With the Ontario government set to announce when students in some of the province's most populated regions will head back to school, educators say they are scrambling to get ready and feel left in the dark by yet another last-minute announcement.
"Teachers need to plan," Halton District School Board chair Andréa Grebenc said on CBC Radio's Metro Morning Tuesday. "We want … the lessons that are happening in our schools to be engaging, and that takes planning."
"Boards are like big ships, they take quite a while to turn," echoed Norm Di Pasquale, Toronto Catholic District School Board trustee. "So we can't get last-minute notifications for things and expect to have that fired up and ready on time."
Provincial officials said Monday that they will announce on Wednesday when schools will reopen.
Education Minister Stephen Lecce said on Twitter the province will "provide certainty parents deserve."
"We want all students in all regions back to class," Lecce said. Premier Doug Ford has previously said the province's goal is to get students back in class by Feb. 10.
Di Pasquale called that date "a befuddling time," as it's in the middle of a week. It's also right before the Family Day long weekend.
Many questions remain
Grebenc said teachers still have a lot of questions about things like the rollout time and availability of voluntary asymptomatic testing, and exactly what key indicators and metrics are being used to move health units between learning models.
School board chairs from across the province have been asking for the exact metrics that the province is using to make decisions while on weekly teleconference calls with Lecce, she said, but there hasn't been any answer.
"The minister always defers to the chief medical officer of health, and doesn't provide any sort of concrete answer," she said.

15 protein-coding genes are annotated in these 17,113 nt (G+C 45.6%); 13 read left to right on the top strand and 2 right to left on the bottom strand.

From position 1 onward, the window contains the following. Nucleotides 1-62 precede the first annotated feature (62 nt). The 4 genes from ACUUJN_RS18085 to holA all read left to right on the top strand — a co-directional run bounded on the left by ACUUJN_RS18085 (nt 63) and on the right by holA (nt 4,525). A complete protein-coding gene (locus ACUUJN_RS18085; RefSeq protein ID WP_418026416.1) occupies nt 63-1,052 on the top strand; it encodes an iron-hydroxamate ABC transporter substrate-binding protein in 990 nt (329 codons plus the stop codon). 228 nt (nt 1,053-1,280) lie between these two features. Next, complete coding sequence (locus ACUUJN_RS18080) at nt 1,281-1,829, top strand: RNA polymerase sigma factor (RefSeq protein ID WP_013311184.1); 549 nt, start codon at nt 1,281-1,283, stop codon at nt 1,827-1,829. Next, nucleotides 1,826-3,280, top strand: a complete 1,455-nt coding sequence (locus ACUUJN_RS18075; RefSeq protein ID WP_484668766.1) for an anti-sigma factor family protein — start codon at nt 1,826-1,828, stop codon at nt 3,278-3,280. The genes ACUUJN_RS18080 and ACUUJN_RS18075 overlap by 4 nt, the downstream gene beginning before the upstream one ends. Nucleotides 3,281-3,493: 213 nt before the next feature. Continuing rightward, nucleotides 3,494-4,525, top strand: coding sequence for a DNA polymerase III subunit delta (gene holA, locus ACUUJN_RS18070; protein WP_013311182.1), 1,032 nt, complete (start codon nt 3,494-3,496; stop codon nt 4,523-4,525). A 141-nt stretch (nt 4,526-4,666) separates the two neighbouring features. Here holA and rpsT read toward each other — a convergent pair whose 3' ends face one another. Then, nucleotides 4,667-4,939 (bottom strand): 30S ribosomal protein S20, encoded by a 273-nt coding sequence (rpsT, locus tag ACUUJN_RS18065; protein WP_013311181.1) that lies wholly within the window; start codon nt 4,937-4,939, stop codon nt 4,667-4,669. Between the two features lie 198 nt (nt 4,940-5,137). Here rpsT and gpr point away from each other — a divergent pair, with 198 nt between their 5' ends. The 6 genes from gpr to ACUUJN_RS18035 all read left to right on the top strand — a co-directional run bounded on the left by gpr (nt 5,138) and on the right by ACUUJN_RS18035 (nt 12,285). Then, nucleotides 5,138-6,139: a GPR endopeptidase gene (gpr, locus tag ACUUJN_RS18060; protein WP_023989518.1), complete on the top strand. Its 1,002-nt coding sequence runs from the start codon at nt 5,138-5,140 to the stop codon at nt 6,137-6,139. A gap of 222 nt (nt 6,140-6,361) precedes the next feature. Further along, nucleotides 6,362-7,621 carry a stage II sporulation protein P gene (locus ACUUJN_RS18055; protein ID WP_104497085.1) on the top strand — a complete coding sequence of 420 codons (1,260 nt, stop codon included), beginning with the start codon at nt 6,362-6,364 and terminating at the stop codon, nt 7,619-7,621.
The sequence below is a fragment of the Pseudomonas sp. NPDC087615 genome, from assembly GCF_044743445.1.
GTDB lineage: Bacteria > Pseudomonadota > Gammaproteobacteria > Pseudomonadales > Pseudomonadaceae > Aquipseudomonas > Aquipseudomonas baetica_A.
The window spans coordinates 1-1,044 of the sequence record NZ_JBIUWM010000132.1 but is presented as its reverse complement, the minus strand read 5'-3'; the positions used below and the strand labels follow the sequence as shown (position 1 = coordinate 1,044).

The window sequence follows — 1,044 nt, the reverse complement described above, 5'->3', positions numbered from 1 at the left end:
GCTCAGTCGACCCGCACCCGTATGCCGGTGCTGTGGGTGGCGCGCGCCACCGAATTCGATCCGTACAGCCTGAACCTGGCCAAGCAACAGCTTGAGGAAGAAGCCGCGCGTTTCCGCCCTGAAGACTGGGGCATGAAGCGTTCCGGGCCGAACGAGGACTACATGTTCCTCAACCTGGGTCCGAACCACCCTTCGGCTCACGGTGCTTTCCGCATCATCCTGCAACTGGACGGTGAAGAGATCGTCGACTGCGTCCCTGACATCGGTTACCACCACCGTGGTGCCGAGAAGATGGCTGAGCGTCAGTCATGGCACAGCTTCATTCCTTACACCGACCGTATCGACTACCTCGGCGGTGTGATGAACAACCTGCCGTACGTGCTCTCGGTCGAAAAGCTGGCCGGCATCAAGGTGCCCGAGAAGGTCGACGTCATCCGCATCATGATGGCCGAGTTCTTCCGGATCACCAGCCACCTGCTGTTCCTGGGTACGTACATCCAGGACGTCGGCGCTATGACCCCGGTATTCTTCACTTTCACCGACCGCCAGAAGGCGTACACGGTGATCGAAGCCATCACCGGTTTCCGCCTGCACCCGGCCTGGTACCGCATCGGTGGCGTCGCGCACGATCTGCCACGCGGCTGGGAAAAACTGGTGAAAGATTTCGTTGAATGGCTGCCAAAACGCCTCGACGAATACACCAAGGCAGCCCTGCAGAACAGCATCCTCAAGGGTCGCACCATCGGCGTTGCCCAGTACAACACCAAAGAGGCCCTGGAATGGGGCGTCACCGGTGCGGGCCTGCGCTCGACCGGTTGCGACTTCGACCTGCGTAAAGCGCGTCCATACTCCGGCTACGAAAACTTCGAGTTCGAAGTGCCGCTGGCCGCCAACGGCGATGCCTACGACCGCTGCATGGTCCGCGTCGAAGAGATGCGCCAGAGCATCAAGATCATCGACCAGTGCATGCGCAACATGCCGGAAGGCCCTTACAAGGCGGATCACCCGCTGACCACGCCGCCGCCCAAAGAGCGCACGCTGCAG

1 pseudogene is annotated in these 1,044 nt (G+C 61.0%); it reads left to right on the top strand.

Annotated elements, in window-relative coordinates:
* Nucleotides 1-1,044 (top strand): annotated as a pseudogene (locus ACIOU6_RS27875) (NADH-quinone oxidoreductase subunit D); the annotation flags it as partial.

Lecce has said the province is expanding COVID-19 testing for students and that it will allow school boards to bring in student teachers to fill supply roles as more schools reopen amid the second wave of the pandemic.
Officials said the targeted testing will be available in all public health units where students have returned to class. They said they expect that Ontario can complete up to 25,000 laboratory-processed and 25,000 on-site, rapid antigen tests per week but offered no timeline on how long it could take to get to that level.
The testing will be voluntary for both students and staff, officials said.
Last minute announcements
The Ministry of Education previously carried out about 9,000 targeted tests in some schools in Toronto, Ottawa, Peel and York regions between Nov. 26 and Dec. 18.
Di Pasquale said details about the new testing plans have been "a little sparse," and are "not really a big number."
The province promised more widespread surveillance testing back in September, he said, noting that this move isn't really what was promised.
Dr. Anna Banerji, a pediatrician and infectious disease specialist, told CBC News that depending on where it's happening and how often, more testing is likely a good idea — but she'd like to see more information, too.
"I think testing randomly in certain schools gives you an idea of the amount of asymptomatic spread there is, but unless you're doing it sustained, you're not going to pick up a whole bunch of cases of COVID that occur in different schools," she said.
On the whole, Di Pasquale said he isn't satisfied with what the education ministry has done since September to prepare for the reopening of schools.
"I feel like there was a lot of time, and usually what's been happening with this ministry is the announcements are just kind of coming in last minute … and it's just not enough lead time."